• 20% of the world’s people in the highest-income countries account for 86% of total private consumption expenditures.
  • Sweden is closest to achieving sustainable development, according to the 2001 ‘Wellbeing of Nations’ assessment.

source: IUCN – World Conservation Union See also XlnkS58B
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Wellbeing of Nations Methodology

The Wellbeing of Nations surveys 180 countries and is the first global assessment of sustainability. It is intended to promote high levels of human and ecosystem wellbeing, demonstrate the practicality and potential of the Wellbeing Assessment method, and encourage countries, communities, and corporations to undertake their own wellbeing assessments. Wellbeing Assessment Wellbeing Assessment is a method of assessing sustainability that gives people and the ecosystem equal weight and provides a systematic and transparent way of: • deciding the main features of human and ecosystem wellbeing to be measured; • choosing the most representative indicators of those features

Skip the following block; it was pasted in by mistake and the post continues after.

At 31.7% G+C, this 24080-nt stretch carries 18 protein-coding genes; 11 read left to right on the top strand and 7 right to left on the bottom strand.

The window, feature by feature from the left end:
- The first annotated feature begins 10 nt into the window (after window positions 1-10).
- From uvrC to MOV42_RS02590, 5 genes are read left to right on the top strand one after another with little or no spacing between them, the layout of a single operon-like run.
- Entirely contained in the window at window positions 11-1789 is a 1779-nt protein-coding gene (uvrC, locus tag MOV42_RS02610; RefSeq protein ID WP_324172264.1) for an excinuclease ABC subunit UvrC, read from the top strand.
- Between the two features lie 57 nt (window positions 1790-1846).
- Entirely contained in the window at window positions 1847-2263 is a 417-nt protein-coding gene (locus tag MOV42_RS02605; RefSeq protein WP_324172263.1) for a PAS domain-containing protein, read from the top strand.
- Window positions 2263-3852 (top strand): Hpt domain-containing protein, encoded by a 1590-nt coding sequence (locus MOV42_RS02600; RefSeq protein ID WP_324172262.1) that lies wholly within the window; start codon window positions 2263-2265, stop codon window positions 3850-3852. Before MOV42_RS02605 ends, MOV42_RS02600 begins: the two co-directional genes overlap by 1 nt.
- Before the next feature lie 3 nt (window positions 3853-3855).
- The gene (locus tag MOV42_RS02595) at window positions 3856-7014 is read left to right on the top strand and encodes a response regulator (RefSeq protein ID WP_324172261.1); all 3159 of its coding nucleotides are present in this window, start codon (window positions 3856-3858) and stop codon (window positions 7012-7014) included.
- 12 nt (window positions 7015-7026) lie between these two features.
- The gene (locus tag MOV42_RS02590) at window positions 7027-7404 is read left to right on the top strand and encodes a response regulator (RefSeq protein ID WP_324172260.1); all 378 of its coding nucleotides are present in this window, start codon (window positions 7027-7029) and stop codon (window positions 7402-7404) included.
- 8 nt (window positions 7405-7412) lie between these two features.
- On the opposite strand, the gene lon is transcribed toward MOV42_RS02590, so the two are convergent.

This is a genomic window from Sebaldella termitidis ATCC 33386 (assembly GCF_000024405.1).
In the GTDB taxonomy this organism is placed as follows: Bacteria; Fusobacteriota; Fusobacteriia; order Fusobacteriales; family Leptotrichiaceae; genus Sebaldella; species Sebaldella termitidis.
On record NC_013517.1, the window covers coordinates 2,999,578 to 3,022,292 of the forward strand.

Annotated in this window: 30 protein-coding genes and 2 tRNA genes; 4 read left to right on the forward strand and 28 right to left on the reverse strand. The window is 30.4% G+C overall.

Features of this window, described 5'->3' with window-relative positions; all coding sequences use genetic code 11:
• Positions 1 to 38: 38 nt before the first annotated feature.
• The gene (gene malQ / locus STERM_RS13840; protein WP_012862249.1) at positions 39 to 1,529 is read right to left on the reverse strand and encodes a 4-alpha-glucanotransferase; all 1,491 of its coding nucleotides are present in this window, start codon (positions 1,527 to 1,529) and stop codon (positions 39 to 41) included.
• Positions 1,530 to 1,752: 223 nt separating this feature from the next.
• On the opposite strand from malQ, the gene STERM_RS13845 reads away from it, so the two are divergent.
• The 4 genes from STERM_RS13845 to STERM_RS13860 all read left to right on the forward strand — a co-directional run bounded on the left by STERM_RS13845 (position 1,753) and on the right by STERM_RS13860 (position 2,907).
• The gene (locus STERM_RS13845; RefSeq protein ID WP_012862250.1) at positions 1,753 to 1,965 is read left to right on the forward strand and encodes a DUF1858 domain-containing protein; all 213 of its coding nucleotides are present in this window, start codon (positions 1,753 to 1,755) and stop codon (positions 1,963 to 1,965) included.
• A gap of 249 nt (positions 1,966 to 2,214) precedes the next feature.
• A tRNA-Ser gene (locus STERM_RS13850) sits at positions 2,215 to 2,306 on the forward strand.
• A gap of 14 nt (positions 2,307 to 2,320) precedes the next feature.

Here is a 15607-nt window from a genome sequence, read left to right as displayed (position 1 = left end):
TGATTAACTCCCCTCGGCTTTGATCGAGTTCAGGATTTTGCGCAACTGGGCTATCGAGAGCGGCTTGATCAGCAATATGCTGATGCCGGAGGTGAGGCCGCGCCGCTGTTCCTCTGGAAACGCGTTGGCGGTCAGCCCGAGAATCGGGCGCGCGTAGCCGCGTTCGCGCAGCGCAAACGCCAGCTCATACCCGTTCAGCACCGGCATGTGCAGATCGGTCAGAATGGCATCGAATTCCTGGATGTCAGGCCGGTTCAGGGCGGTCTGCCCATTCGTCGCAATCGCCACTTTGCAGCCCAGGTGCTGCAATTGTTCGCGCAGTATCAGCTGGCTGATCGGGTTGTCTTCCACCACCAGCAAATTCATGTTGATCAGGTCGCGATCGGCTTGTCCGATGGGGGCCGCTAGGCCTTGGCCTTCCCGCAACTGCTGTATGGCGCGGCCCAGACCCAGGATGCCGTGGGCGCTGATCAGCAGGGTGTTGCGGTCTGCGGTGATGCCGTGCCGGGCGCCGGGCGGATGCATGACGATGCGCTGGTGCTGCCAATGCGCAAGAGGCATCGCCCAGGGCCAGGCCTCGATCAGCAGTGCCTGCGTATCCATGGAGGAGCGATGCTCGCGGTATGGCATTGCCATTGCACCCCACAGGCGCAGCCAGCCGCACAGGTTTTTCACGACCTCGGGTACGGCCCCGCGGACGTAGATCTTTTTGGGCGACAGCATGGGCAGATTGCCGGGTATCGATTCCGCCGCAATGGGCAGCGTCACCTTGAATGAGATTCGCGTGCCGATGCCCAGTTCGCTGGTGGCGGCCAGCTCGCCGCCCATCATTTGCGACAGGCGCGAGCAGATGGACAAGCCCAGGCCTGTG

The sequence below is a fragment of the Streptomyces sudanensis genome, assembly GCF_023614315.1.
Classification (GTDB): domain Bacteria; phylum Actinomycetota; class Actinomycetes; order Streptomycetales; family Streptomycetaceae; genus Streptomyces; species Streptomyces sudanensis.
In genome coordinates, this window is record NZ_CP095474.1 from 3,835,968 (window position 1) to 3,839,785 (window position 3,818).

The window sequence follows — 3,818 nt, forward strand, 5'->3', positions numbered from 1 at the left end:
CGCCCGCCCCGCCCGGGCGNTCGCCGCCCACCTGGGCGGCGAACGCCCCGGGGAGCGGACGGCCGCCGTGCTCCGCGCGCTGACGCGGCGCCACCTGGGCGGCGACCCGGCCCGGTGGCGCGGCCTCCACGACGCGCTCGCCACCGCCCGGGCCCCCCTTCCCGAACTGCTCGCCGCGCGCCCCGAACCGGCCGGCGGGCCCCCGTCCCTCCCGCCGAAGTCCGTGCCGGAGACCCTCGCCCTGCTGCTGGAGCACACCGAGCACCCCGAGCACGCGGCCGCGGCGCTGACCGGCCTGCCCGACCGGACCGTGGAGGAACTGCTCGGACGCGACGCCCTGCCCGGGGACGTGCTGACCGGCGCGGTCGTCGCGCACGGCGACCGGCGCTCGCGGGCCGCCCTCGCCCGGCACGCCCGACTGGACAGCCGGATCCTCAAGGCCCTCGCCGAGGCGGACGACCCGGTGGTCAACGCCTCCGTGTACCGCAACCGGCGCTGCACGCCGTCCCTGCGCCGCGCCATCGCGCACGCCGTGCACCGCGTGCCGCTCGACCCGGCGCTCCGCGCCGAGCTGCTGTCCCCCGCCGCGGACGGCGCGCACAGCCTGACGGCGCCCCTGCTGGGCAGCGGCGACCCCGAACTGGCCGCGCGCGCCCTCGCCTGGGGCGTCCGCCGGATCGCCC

from: IUCN – World Conservation Uniondocument: Wellbeing of nations Backgroundin detailsee also: IUCN – World Conservation Union XlnkS58E XlnkC189D